In any event, home from work, walk the dog, get ready for dinner and discover it wasn't going to work. Into the compost with the chard and out to the freezer go I, to pull a package from my last elk labeled "thin, flat barbecue". That's what I label the 4 steaks you get from right off the shoulder blade of an elk- the cuts are an inch thick at the thick end, but pretty tender given the short grain of the meat, which must be sliced right off the blade of the bone. That package went into a sink of warm water to quick thaw while I scrubbed a package of Klamath Pearl potatoes from Trader Joe's, then tossed them in a bit of olive oil and cracked black pepper and sea salt in a roasting pan, which went into a very hot (450 F) oven to roast. Once the potatoes were about done (twenty minutes) and the meat well on the way to thawed, I put a knob of butter in a large cast iron skillet over high heat and let it melt.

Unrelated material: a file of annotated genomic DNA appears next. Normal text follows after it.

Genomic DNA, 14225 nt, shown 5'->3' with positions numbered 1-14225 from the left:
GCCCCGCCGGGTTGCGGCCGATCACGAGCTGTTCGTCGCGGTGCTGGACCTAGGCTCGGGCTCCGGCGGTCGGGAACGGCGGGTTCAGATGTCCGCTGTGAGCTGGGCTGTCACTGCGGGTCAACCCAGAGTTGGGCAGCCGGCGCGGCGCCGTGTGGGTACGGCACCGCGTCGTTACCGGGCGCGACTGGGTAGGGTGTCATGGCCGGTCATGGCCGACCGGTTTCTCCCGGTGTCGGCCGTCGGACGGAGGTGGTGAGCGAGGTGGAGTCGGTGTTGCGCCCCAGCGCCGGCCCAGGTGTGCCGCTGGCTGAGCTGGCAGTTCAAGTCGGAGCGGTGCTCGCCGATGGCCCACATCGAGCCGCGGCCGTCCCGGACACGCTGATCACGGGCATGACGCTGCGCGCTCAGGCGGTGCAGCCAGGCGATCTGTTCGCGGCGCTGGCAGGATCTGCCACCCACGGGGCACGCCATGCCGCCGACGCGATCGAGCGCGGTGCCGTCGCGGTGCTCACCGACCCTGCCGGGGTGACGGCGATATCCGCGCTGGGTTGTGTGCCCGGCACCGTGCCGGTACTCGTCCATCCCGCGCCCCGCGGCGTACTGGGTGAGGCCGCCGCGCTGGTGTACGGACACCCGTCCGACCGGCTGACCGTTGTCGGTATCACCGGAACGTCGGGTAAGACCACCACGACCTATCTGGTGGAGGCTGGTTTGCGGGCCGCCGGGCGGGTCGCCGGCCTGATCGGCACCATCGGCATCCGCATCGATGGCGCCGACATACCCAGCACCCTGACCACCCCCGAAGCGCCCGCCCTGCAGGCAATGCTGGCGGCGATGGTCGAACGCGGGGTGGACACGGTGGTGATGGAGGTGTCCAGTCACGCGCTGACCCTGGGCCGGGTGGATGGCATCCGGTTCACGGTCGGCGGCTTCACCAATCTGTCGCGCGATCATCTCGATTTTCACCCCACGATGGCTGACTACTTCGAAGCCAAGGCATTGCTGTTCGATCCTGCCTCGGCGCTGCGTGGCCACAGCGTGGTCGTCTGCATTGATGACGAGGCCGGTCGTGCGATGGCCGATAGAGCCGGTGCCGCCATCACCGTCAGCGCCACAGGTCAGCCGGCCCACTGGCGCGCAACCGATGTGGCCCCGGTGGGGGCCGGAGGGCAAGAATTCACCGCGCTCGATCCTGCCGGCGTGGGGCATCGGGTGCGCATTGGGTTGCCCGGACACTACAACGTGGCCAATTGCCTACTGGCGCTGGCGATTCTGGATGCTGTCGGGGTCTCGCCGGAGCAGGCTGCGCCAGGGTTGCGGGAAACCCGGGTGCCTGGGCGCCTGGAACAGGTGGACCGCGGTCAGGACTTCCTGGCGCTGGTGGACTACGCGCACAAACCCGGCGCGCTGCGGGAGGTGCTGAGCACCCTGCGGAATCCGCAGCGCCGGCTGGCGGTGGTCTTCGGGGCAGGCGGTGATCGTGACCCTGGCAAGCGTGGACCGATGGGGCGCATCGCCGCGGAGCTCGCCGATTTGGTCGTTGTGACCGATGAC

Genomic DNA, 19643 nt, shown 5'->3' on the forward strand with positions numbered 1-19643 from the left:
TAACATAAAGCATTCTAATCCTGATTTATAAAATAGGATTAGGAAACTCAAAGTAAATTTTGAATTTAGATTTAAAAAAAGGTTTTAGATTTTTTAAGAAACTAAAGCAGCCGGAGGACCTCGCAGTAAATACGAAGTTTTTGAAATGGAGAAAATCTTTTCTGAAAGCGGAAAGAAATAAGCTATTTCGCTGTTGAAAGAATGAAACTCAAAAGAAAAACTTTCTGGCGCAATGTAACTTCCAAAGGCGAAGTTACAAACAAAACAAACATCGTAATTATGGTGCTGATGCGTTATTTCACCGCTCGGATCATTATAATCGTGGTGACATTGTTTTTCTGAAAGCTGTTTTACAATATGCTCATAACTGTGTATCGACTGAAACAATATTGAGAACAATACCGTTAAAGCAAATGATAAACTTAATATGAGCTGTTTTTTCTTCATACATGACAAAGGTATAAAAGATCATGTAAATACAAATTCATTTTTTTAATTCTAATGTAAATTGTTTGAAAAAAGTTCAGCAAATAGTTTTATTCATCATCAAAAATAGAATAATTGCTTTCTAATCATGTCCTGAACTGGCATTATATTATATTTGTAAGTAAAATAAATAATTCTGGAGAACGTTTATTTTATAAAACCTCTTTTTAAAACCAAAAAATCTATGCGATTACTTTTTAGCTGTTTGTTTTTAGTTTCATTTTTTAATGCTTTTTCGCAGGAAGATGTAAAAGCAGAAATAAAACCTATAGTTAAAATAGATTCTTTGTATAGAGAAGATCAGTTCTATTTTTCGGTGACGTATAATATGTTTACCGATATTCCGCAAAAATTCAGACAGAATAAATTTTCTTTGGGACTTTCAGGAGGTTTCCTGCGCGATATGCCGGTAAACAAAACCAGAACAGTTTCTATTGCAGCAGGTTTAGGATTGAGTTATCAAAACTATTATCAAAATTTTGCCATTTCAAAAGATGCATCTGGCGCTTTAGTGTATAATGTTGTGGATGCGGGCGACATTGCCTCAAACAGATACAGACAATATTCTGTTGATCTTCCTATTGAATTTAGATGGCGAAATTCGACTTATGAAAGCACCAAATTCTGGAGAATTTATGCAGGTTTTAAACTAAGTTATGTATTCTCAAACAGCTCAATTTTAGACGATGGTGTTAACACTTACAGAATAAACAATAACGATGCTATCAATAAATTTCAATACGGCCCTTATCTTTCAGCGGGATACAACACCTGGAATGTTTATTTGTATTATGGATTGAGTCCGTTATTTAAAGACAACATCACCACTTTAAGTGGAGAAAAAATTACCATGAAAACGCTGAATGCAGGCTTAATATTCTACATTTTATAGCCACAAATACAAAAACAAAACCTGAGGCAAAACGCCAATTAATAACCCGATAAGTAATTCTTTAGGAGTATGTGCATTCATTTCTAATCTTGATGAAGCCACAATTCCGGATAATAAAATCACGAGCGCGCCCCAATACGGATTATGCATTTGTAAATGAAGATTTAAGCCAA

When I went away to college, I faced the daunting prospect of life without access to a grill. My dad is California born and grilled meat and green salads were fixtures of my growing up that I feel deprived without. In the course of setting me up for solo cooking, my mother instructed me in the basics of pan-frying (to no means to be confused with just plain frying or chicken-frying) a steak. First, use an iron skillet. Second, get it hot, though not blazing hot, third, add a bit of butter, then the meat. Once the meat is well seared, set it aside, then deglaze the pan. The best way of doing that is to throw in a handful of mushrooms and, once they begin to release their liquid, add a healthy dash of Lea&Perrin's Worcestershire Sauce and a bit of red wine, then cook until the mushrooms are tender and the sauce starts to thicken. Until I was the glad recipient of a baby Weber Kettle at the semester break, which grill I still own and cooked on for a good fifteen years, I practiced on an iron skillet when budget allowed and taste required a bit of red meat suitable for something other than stew or burritos.